3. How to use Backpack modules
Cabal and GHC jointly support Backpack, an extension to Haskell’s module system which makes it possible to parametrize a package over some modules, which can be instantiated later arbitrarily by a user. This means you can write a library to be agnostic over some data representation, and then instantiate it several times with different data representations. Like C++ templates, instantiated packages are recompiled for each instantiation, which means you do not pay any runtime cost for parametrizing packages in this way. Backpack modules are somewhat experimental; while fully supported by cabal-install, they are currently not supported by Stack.
A Backpack package is defined by use of the
library:signatures field, or by (transitive) dependency on
a package that defines some requirements. To define a parametrized
package, define a signature file (file extension
specifies the signature of the module you want to parametrize over, and
add it to your Cabal file in the
signature Str where
concat :: [Str] -> Str
You can define any number of regular modules (e.g.,
import signatures and use them as regular modules.
If you are familiar with ML modules, you might now expect there to be
some way to apply the parametrized package with an implementation of
Str module to get a concrete instantiation of the package.
Backpack operates slightly differently with a concept of mix-in
linking, where you provide an implementation of
Str simply by
bringing another module into scope with the same name as the
requirement. For example, if you had a package
str-impl that provided a
parametrized is as simple as
just depending on both
build-depends: base, str-impl, parametrized
Note that due to technical limitations, you cannot directly define
Str in the
combined library; it must be placed in its own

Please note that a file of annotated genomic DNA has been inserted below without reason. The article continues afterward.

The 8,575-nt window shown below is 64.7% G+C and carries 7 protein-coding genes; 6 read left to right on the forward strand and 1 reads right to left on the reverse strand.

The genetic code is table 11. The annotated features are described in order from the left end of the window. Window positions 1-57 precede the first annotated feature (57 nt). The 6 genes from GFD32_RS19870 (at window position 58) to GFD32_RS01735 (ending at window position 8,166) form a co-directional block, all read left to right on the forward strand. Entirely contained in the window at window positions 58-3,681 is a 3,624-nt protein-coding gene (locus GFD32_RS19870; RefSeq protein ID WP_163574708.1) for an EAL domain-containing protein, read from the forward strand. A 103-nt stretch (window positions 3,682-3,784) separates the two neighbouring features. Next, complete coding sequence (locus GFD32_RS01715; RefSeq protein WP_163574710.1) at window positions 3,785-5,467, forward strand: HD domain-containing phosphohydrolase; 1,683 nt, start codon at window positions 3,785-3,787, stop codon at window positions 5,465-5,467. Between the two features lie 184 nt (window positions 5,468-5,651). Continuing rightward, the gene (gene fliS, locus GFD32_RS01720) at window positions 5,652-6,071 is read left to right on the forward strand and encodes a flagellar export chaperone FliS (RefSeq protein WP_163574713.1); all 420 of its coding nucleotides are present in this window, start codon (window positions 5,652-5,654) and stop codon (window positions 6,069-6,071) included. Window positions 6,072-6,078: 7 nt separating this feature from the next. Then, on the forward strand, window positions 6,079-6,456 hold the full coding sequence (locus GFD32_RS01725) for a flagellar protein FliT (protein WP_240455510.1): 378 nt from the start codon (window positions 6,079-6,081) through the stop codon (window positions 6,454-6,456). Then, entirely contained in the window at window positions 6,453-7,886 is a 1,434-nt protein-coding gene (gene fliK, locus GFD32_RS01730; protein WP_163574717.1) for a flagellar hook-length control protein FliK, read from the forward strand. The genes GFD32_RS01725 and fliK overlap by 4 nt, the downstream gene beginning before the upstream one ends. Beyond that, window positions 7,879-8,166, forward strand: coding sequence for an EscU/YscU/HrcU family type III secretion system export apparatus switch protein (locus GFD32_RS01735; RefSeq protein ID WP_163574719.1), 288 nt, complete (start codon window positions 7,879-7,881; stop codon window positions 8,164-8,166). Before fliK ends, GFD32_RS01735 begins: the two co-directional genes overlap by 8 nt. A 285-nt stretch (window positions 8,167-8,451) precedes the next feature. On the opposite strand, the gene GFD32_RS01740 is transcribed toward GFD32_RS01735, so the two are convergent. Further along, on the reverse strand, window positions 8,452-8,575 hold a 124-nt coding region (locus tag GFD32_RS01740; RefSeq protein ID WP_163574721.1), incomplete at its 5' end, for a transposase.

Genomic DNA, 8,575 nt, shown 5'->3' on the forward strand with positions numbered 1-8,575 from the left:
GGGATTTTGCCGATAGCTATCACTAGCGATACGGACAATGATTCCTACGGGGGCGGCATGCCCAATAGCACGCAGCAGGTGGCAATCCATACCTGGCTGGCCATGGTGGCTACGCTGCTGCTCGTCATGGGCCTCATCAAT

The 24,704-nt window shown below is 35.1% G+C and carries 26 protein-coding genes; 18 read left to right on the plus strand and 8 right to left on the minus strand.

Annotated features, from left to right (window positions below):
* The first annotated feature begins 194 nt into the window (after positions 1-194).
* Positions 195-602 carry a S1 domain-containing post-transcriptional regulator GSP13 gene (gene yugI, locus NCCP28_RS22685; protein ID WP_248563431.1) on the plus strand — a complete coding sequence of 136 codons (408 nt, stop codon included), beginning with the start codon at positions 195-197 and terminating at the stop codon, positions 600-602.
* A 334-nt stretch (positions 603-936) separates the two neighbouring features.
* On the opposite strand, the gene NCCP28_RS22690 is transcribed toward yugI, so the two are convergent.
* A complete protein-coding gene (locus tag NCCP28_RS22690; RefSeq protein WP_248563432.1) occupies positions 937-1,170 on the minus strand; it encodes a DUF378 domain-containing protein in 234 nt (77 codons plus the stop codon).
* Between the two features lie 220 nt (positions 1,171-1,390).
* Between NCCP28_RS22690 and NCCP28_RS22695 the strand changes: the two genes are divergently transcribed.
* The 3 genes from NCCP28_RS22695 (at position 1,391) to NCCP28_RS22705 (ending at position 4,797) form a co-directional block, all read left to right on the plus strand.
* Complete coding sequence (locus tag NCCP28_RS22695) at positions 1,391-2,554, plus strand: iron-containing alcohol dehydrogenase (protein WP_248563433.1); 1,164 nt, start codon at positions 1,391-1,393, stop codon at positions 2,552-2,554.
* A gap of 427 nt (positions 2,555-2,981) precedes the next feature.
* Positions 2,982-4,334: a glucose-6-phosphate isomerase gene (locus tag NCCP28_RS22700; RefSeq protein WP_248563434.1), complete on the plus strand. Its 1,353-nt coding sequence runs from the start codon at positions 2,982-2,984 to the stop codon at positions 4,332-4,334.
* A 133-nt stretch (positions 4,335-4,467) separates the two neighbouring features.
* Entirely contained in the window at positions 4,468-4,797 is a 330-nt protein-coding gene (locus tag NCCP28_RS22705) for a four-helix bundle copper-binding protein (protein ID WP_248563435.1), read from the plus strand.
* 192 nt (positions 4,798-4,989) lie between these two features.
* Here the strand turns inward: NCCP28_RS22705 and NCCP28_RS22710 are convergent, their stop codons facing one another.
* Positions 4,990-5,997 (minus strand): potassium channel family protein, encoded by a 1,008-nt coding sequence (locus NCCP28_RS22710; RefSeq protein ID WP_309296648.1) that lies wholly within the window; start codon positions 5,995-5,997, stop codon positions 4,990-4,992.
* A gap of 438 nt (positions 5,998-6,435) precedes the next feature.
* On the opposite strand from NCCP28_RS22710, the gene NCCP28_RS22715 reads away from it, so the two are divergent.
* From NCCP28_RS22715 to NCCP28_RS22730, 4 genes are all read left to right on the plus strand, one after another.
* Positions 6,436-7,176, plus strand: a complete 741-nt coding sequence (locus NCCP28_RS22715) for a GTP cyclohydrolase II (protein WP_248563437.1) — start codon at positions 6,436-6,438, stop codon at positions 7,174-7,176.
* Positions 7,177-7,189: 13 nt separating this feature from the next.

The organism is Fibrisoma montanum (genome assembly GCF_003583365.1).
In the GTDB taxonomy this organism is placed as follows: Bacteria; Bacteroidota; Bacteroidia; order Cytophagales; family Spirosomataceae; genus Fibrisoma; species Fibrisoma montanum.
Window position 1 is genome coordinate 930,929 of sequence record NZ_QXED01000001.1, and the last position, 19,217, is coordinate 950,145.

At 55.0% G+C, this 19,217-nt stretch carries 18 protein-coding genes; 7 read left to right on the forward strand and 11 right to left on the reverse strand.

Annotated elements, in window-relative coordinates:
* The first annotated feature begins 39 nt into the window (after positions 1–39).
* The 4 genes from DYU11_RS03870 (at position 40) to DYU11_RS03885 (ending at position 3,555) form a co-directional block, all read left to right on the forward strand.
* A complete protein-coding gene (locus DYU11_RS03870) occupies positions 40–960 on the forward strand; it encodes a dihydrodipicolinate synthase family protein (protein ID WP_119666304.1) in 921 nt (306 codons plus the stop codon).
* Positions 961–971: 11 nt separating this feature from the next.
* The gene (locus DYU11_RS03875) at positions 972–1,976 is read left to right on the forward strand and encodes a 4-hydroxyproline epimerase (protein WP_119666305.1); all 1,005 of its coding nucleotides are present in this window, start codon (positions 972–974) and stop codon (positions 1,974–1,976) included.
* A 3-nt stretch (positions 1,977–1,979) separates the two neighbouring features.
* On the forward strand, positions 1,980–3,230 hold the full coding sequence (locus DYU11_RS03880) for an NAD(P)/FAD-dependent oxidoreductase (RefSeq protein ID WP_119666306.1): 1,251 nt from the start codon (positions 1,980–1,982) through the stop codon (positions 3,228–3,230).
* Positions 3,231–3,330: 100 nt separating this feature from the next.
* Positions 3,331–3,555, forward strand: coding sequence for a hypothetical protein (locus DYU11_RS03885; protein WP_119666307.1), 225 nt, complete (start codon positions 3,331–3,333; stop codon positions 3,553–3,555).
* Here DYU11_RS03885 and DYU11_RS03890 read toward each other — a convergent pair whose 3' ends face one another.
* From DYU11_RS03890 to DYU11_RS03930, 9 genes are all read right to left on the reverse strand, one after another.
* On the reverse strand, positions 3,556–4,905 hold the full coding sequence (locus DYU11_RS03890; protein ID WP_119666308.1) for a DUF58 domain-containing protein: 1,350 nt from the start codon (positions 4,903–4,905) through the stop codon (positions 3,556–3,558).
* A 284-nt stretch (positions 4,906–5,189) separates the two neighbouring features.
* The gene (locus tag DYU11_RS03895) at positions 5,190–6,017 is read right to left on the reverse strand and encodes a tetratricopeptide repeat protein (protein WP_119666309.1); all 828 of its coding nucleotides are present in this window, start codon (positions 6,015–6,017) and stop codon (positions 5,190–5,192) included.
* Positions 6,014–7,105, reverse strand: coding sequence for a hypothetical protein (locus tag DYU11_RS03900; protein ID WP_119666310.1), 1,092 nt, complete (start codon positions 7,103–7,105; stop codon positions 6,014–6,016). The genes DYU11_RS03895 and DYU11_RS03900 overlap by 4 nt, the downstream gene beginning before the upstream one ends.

library (you can use Sublibraries to conveniently
define a sub-library).
However, a more common situation is that your names don’t match up
library:mixins field can be used to rename
signatures and modules to line up names as necessary. If you have
Str and an implementation
Data.Text, you can
line up the names in one of two ways:
Rename the requirement to match the implementation:
mixins: parametrized requires (Str as Data.Text)
Rename the implementation to match the requirement:
mixins: text (Data.Text as Str)
library:mixins field can also be used to disambiguate
between multiple instantiations of the same package; for each
instantiation of the package, give it a separate entry in mixins with
the requirements and provided modules renamed to be distinct.
build-depends: base, text, bytestring, parametrized
parametrized (MyModule as MyModule.Text) requires (Str as Data.Text),
parametrized (MyModule as MyModule.BS) requires (Str as Data.ByteString)
Intensive use of Backpack sometimes involves creating lots of small
parametrized libraries; Sublibraries can be used
to define all of these libraries in a single package without having to
create many separate Cabal packages. You may also find it useful to use
library:reexported-modules to reexport instantiated
libraries to Backpack-unware users (e.g., Backpack can be used entirely
as an implementation detail.)
Backpack imposes a limitation on Template Haskell that goes beyond the usual TH stage restriction: it’s not possible to splice TH code imported from a compilation unit that is still “indefinite”, that is, a unit for which some module signatures still haven’t been matched with implementations. The reason is that indefinite units are typechecked, but not compiled, so there’s no actual TH code to run while splicing. Splicing TH code from a definite compilation unit into an indefinite one works normally.
For more information about Backpack, check out the GHC wiki page.